Let me first respond to some would-be frequently asked questions: Yes, I tend to enjoy film adaptations of young adult novels, including The Hunger Games and Warm Bodies. No, I don’t think Beautiful Creatures is the same as Twilight. Yes, I wish I had superpowers. And no, I have not yet read the book by Kami Garcia and Margaret Stohl.
Beautiful Creatures is the heartwarming story of a Southern boy, Ethan, who falls for a socially marginalized new-to-town classmate, Lena Duchannes. As it turns out, Lena comes from a family of “Casters,” which includes
Scar from The Lion King her rich, well-spoken uncle, Macon Ravenwood, played by Jeremy Irons. Ethan and Lena eventually date, but their romance is, of course, complicated. The Southern boy and his superpowered boo must overcome small-town prejudices, Civil War curses, and an overbearing, powerful, and previously-absent mother.
But that plot, which is neither bad nor completely original, is almost secondary to the pro-intellectualism subtext that runs throughout the film. The movie opens with Ethan, a stereotypical bound-for-better-things sort of protagonist—”My momma says there’s two types of people that live in Gatlin: the people too stupid to leave and the ones too stuck to move”—who enjoys reading banned books. And Gatlin has banned a lot of books. The fictional town of Gatlin is portrayed as a conservative, hyper-religious, aggressively traditional small town that enjoys Civil War reenactments.
But Gatlin-ians are also stupid. Or ignorant. Either way, they’d rather ban books than read them, and they constantly butcher the titles of the few popular movies that happen to show at their one movie theater. Macon, Lena’s cultured uncle, once refers to the local high school as “the institution that Gatlin presumes to call educational.” And his snark seems justified.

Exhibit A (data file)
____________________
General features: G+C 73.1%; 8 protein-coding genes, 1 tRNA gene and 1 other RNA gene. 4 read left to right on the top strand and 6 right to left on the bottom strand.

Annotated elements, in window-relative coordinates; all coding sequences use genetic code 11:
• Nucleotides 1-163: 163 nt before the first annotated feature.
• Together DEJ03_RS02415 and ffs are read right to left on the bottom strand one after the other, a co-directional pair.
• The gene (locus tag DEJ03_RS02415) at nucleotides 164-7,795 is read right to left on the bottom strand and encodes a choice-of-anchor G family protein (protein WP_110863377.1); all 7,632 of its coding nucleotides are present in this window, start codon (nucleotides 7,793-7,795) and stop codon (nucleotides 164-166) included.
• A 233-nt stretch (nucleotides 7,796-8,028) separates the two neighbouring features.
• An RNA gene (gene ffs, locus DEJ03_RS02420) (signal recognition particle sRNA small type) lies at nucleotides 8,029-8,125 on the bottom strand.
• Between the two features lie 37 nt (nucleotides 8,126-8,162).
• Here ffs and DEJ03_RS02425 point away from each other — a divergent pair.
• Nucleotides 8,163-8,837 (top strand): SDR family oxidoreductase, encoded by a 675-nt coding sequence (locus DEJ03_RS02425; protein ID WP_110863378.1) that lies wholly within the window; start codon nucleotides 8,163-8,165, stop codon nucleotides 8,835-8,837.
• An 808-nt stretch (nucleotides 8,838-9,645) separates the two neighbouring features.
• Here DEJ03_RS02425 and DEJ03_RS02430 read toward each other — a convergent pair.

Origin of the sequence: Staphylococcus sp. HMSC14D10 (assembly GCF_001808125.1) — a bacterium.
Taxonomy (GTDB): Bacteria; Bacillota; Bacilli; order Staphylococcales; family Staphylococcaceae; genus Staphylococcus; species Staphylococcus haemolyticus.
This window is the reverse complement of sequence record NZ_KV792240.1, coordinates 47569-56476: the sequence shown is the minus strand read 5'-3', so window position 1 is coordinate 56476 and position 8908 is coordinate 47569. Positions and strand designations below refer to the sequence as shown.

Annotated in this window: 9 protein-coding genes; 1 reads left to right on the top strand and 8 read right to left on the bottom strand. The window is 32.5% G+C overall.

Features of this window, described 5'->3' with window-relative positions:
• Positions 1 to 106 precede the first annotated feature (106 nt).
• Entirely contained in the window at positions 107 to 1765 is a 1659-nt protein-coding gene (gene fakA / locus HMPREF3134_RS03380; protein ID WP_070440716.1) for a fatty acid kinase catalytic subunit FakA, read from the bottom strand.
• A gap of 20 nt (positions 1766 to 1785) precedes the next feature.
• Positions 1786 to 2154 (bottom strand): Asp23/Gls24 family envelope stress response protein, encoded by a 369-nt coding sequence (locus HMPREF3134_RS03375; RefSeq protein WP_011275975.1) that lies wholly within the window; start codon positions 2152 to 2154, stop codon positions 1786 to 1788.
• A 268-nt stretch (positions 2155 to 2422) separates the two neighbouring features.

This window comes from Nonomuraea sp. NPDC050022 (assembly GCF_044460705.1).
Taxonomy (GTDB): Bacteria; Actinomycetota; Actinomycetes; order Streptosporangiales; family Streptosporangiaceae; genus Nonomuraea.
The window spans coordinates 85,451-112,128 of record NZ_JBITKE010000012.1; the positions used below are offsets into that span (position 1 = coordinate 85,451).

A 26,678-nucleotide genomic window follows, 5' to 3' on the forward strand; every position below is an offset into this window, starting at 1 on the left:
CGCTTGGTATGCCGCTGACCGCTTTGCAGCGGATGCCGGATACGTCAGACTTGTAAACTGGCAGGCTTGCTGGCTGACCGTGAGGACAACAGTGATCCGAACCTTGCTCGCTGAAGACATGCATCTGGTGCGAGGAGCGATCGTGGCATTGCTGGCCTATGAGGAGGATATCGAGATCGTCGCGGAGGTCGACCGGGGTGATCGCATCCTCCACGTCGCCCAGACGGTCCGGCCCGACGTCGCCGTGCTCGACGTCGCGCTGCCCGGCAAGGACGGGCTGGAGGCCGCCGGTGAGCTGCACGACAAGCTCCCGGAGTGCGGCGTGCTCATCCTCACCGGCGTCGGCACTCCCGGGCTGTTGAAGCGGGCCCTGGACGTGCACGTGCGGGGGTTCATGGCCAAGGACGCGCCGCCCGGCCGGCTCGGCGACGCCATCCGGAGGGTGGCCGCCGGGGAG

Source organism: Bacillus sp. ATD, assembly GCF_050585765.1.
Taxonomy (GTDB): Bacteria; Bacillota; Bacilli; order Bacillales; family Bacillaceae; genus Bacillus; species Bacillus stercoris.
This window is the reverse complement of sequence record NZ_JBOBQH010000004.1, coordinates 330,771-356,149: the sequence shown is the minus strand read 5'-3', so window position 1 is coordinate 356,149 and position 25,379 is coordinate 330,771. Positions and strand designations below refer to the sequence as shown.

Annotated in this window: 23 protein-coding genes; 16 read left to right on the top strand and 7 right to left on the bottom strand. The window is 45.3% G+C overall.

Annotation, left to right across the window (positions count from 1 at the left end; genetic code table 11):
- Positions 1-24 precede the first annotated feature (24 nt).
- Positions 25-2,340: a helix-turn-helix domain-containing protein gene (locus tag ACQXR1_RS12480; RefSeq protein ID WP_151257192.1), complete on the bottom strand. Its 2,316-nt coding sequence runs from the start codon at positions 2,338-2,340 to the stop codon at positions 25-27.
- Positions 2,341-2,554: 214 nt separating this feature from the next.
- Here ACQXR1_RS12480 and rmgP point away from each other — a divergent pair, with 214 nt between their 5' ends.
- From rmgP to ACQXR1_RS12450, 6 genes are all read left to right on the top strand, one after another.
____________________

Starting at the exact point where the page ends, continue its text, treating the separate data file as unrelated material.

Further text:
Despite the fact that Macon’s ancestors were founders of Gatlin, Lena and her family are outcasts, social pariahs. Placing the Duchannes family on the margins of society emphasizes the difference between Castors and other mortals, of course, but it also highlights the difference between the intelligent and the reactionary, the well-read and the book banners, the cultured and the close-minded. Macon hates non-Castors, but he doesn’t dislike them because they tend to persecute his kind—he seems to dislike them because they’re unaware, uneducated, shallow.
There is only one library in Galtin, and all of the good, likable characters are somehow connected to it. Amma, Ethan’s caretaker and Macon’s confidant, works at the library, and Lethan (Lena and Ethan) visits the library frequently. Contrarily, the film’s antagonists seem repulsed by literature. The stuck-up high school bullies, Emily and Savannah, chastise Ethan for reading banned books and throw a public-prayer-filled fit when they’re asked to read To Kill a Mockingbird for English class.
The film is nuanced enough that it doesn’t further dichotomize the silly intellectualism-versus-religion discussion; instead, it offers viewers the opportunity to watch various possible reactions to ignorance. These case studies come in the form of Castors. Some Castors are good, and others are evil. But all Castors seem to lament the narrow-mindedness of other mortals. The evil ones choose to fight back, to rule the morons. The good ones choose to love the mortals, despite their flaws. In the end, the film decides to abandon the polarization altogether: “There’s a new world mama. It ain’t all dark, and it ain’t all light, and it ain’t all ours.” Maybe that’s a decent goal: Neither mock the uneducated nor tolerate ignorance. Find the middle ground.
Richard LaGravenese: Director
Richard LaGravenese: Screenplay
Alden Ehrenreich and Alice Englert: Stars